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Make sure that fallback from Content-Language does not override lang="<emptystring>"

UNCONFIRMED
Unassigned

Status

()

Core
CSS Parsing and Computation
UNCONFIRMED
7 years ago
6 years ago

People

(Reporter: Leif Halvard Silli, Unassigned)

Tracking

({html5})

Firefox Tracking Flags

(Not tracked)

Details

(URL)

(Reporter)

Description

7 years ago
User-Agent:       Mozilla/5.0 (Macintosh; U; PPC Mac OS X 10_5_8; nn-no) AppleWebKit/531.22.7 (KHTML, like Gecko) iCab/4.7 Safari/525.27.1
Build Identifier: Mozilla/5.0 (Macintosh; U; Intel Mac OS X 10.5; en-US; rv:1.9.3a2pre) Gecko/20100217 Minefield/3.7a2pre

HTML5 defines lang="<theEmptyString>" to have the same meaning as xml:lang="<theEmptyString>". Namely, it explicitly sets the language of the element to unknown.

Geck does already behave like this. *Except* when a fallback language from Content-Language kicks in. Then the language from Content-Language will override the the empty string.

Reproducible: Always

Steps to Reproduce:
1.  Visit a page without any lang="" attribute, except empty lang attributes
      <div lang="">....</div>
2. Make sure the page has a Content-Language HTTP header or META element.
     The value of Content-Language  should be "en".
3. Create a CSS style with the "impossible"/illogical selector 
     div[lang=""]:lang(en) {background:red}
4. Test in a browser. 
Actual Results:  
The element will be colored red.

Expected Results:  
The CSS selector should not work, because the element actually doesn't have any lanuage set.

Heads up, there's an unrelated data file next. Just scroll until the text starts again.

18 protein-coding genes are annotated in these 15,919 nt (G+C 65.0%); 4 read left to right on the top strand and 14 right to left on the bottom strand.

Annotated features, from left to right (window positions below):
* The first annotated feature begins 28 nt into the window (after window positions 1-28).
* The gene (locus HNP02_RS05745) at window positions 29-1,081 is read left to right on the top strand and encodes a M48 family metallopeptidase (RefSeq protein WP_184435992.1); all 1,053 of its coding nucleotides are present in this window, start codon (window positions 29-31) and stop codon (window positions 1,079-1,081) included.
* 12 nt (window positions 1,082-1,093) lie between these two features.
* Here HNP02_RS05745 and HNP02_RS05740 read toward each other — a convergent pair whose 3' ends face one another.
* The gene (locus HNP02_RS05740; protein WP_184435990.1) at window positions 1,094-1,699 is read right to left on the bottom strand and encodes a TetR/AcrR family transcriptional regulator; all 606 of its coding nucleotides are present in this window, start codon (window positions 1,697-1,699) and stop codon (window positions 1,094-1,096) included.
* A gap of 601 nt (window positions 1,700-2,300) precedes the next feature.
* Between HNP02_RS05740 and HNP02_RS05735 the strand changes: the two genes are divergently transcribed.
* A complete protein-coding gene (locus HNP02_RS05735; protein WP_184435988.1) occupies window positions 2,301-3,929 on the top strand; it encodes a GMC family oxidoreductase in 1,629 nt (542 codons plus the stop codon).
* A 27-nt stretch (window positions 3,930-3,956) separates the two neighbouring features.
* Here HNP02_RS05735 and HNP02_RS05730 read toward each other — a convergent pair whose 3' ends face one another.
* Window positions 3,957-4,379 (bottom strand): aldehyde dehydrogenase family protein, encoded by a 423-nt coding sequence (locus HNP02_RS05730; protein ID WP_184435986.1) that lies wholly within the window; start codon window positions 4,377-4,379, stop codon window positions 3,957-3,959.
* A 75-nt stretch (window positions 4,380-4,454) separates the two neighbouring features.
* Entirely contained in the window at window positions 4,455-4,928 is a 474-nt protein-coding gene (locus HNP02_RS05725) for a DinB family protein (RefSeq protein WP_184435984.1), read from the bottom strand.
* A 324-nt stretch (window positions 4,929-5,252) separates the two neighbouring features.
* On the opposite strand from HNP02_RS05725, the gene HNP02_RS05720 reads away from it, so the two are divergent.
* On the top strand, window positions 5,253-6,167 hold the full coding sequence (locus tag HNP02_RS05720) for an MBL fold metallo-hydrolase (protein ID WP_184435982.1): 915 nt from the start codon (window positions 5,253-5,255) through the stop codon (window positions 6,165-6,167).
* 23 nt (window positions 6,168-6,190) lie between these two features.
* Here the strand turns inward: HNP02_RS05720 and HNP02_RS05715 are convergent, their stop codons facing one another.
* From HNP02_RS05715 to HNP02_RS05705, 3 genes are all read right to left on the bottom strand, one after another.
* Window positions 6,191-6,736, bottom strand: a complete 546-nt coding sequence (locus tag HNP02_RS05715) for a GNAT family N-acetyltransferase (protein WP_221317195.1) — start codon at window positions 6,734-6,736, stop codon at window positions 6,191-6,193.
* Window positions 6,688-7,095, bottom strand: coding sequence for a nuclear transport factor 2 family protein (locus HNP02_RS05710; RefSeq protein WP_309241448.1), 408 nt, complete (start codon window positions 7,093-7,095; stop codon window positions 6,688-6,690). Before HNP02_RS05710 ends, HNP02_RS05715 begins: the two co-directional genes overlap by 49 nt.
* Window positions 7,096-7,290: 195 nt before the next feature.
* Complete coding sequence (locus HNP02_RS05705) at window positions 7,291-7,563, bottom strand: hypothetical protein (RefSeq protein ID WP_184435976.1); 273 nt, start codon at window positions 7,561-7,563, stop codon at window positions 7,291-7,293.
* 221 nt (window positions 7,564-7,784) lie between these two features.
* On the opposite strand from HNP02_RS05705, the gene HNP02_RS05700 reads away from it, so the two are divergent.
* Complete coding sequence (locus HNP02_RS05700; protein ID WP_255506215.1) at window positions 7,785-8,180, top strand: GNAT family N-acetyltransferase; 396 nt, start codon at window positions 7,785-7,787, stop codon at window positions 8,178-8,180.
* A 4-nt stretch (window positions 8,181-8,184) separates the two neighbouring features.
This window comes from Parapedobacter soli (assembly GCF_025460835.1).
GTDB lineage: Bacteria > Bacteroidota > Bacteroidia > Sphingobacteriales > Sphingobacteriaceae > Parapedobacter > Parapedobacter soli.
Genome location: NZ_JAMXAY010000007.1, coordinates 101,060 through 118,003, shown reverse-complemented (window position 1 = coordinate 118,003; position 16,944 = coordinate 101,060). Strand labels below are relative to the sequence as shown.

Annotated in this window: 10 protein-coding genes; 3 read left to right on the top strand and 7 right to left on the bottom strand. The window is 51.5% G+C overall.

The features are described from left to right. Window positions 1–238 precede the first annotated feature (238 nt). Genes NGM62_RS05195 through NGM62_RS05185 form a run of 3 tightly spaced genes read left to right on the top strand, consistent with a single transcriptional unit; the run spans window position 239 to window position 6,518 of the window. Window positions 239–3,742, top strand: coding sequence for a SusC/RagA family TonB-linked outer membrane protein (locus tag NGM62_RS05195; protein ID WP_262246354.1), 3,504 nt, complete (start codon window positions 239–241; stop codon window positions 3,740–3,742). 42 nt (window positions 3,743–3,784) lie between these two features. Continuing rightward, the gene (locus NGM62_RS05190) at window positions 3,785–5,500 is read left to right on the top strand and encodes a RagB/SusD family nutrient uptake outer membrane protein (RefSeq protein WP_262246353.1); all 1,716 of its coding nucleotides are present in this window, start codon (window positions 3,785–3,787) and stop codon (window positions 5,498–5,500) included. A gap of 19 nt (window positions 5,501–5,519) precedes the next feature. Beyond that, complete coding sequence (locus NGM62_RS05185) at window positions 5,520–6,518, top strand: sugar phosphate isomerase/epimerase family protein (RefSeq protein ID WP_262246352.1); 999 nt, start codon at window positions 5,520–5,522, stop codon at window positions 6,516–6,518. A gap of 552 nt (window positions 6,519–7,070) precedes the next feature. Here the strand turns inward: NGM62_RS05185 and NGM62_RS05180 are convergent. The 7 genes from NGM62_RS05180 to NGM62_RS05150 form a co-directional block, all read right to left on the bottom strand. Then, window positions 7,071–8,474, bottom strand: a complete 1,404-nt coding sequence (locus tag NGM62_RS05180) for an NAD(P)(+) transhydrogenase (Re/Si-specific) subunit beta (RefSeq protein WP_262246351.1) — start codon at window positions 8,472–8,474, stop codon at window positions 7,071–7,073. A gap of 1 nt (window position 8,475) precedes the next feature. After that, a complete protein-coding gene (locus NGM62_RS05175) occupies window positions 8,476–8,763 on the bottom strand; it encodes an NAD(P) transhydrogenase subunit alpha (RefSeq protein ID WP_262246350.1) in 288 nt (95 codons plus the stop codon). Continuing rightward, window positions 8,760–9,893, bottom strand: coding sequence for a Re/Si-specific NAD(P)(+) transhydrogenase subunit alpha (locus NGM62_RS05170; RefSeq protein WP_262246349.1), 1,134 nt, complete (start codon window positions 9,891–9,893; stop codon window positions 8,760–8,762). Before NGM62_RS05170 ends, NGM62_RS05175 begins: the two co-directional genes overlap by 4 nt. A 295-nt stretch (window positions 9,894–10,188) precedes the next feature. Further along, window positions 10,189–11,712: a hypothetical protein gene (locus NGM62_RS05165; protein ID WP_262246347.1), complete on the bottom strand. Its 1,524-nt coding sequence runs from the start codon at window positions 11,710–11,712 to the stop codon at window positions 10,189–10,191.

(Reporter)

Comment 1

7 years ago
The bug kicks in both in XHTML (application/xhtml+xml) and in text/html.
Not a DOM issue; this is pure CSS code.  We can change this pretty easily, but I don't think it's worth doing that until the spec is actually considered stable.
Component: DOM → Style System (CSS)
Keywords: html5
QA Contact: general → style-system
(Reporter)

Comment 3

7 years ago
But is the current behaviour based on any spec? 

In HTML4 and XHTML 1.0, then the empty string is simply forbidden. But still, even if it is forbidden, it should not be ignored, any more than illegal tags should be ignored.

Thus in my view, it is safe to change this now - there is no clear link to HTML5/XHTML5 here. The only link is that HTML5/XHTML5 makes it permitted to use the emtpy string and also defines what it means.
(Reporter)

Comment 4

6 years ago
(In reply to comment #2)

The HTMLwg has made the http-equiv='Content-Language' *meta element* non-conforming in HTML5.

http://lists.w3.org/Archives/Public/public-html/2011Mar/0398.html

Boris, does this make the spec more stable, in your eyes?

Btw, would it 'break the Web' if Firefox *stopped* inheriting a language from the HTTP Content Language: *header*, like I suggested here: 
http://www.w3.org/mid/20110319171903849246.ab7bc210@xn--mlform-iua.no
??

(It seems OK if the http-equiv='Content-Language' *meta element* has effect, since it is actually forbidden and since it is rather uniformly supported. However, the HTTP Content-Language: header only works in Firefox and IE and thus is not likely to affect "the Web" very much.
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